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U.S. Is Set to Bar American Tourists From North Korea

BEIJING — The United States plans to bar American citizens from traveling to North Korea, the general manager of a major operator of tours to the country said on Friday.

The ban is to be announced on Thursday and take effect 30 days later, said Simon Cockerell, the general manager of Koryo Tours.

The Swedish Embassy in Pyongyang, which represents the United States in North Korea, informed Koryo Tours of the ban on Friday afternoon, Mr. Cockerell said.

A State Department spokesman was not available for comment.

An American college student who went to North Korea as a tourist, Otto Warmbier, 22, died last month after having been held in prison in the country for more than a year and then returned to the United States in a coma. He had been sentenced to 15 years’ hard labor for tearing down a poster while touring Pyongyang, the capital.

Mr. Warmbier’s father, Fred Warmbier, said his son had been “brutalized and terrorized” by the North Koreans during his confinement.

The Trump administration has been considering a ban on tourism to North Korea, but had hesitated, fearing harsh recriminations against three Americans who remain imprisoned in the country.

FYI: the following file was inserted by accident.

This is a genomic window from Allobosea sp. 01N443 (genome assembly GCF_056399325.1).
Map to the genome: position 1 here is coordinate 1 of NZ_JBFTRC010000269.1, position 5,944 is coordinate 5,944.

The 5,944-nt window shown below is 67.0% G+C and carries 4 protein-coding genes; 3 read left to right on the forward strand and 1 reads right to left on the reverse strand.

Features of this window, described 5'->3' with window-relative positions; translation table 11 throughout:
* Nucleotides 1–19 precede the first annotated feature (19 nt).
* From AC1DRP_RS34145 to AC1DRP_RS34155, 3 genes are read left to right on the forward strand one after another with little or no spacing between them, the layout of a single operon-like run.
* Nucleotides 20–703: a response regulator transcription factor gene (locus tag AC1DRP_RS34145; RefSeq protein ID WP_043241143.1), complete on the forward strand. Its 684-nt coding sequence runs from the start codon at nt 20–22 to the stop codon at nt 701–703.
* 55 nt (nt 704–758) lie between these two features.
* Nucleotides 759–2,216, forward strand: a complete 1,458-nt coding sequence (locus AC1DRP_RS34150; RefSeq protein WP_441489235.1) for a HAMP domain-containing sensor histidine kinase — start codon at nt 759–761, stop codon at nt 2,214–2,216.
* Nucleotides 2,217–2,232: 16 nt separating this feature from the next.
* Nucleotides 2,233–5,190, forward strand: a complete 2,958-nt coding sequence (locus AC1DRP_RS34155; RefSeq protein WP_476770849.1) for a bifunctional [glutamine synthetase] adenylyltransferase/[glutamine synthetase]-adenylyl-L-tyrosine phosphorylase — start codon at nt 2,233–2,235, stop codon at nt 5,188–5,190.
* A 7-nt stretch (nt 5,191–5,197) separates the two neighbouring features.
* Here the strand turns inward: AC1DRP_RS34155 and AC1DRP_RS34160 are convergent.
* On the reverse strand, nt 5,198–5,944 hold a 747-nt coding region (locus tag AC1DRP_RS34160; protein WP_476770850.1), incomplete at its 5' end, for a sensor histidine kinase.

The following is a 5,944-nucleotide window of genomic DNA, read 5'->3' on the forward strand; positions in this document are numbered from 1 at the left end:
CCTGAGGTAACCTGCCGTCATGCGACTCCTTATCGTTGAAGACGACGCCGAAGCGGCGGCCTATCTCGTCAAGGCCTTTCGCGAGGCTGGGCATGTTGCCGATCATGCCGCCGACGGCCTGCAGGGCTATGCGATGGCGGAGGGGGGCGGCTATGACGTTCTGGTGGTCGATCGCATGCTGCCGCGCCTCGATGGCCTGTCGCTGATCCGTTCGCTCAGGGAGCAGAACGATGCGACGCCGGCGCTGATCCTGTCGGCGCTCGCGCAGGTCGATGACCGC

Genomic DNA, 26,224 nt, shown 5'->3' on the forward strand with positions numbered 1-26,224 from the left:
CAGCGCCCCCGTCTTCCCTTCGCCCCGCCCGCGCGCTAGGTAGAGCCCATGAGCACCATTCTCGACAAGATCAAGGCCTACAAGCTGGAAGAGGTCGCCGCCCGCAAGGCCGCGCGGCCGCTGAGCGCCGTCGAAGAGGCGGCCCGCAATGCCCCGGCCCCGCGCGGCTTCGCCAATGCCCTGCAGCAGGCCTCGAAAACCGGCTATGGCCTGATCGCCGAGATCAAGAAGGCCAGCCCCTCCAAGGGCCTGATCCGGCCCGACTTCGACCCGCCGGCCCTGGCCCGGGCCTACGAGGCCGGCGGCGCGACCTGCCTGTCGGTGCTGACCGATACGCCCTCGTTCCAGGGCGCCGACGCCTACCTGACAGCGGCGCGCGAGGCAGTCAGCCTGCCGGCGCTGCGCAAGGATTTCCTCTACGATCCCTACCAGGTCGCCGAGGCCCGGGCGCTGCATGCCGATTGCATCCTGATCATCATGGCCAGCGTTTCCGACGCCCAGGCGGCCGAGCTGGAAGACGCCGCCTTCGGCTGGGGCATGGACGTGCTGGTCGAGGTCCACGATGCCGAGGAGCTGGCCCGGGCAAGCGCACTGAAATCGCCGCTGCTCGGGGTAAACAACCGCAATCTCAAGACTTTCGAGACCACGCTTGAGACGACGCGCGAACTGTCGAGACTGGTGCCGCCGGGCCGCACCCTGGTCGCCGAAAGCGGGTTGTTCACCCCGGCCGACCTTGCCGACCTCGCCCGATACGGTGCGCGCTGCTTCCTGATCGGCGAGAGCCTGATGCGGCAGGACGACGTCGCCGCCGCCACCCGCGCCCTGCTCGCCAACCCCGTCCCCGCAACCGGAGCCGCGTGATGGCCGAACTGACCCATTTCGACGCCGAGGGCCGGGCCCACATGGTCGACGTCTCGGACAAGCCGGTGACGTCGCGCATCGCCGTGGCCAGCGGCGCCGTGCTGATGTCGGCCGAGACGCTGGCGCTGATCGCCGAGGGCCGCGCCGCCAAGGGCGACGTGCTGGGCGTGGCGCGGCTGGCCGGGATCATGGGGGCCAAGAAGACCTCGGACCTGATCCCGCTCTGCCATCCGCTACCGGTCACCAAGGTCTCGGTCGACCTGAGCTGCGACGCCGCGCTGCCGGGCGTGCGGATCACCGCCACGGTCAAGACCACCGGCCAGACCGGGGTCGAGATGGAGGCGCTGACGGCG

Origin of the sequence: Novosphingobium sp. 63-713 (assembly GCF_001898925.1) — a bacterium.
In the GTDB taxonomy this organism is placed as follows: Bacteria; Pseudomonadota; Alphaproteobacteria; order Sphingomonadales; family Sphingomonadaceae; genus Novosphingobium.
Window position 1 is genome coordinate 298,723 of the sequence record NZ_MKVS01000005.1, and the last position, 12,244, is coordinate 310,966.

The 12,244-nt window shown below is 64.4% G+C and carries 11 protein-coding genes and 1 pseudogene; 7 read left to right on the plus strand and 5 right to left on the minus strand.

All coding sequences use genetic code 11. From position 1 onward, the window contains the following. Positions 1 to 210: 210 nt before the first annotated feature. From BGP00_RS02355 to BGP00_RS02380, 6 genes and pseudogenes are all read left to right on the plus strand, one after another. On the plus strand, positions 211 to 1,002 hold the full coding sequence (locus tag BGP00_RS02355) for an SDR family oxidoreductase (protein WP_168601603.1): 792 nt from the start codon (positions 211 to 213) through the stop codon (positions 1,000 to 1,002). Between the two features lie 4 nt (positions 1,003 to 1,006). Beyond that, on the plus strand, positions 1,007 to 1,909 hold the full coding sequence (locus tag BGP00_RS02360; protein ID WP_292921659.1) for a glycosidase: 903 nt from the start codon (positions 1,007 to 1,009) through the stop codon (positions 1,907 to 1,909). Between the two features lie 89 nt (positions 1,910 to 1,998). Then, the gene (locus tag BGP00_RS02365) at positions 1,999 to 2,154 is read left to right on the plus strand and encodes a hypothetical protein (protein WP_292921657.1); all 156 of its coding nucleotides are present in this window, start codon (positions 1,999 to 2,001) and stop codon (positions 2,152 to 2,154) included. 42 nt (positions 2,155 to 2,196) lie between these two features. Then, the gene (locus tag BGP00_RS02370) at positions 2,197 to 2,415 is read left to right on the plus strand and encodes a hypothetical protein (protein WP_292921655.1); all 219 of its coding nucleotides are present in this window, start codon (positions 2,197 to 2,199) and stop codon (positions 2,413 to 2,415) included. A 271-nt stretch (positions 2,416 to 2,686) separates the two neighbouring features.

Mr. Cockerell said it appeared that the State Department had chosen to announce the ban on July 27 to coincide with Victory Day, for which North Korea usually stages extravagant pageants to mark the armistice that ended the Korean War in 1953. Koryo Tours still plans to take travelers to Pyongyang on that day, he said.

Koryo Tours, which is based in Beijing, takes between 350 and 400 Americans to North Korea each year, which is about 20 percent of its total participants, Mr. Cockerell said. The rates start at $1,000 for several days and rise for tours of up to three weeks, he said. Other agencies also arrange tours to North Korea, including Young Pioneer Tours, which took Mr. Warmbier.

“Tourism revenue is negligible to say the least,” Mr. Cockerell said of money that North Korea might lose from an American order. “I doubt the central exchequer is tightening his belt because of the loss of tourism.”

In Washington, some North Korea experts have been urging a tourism ban as a way both to squeeze the North Korean government and to prevent other Americans from being taken prisoner.

“It’s important to stop the flow of cash and prospective hostages into North Korea especially after the recent death of Otto Warmbier,” said Evans J. R. Revere, a former State Department official who specializes in North Korea.

None of three Americans who are known to remain in prison in North Korea were tourists. All three are Korean-Americans, and two of them had worked at Pyongyang University of Science and Technology teaching the children of the country’s elite.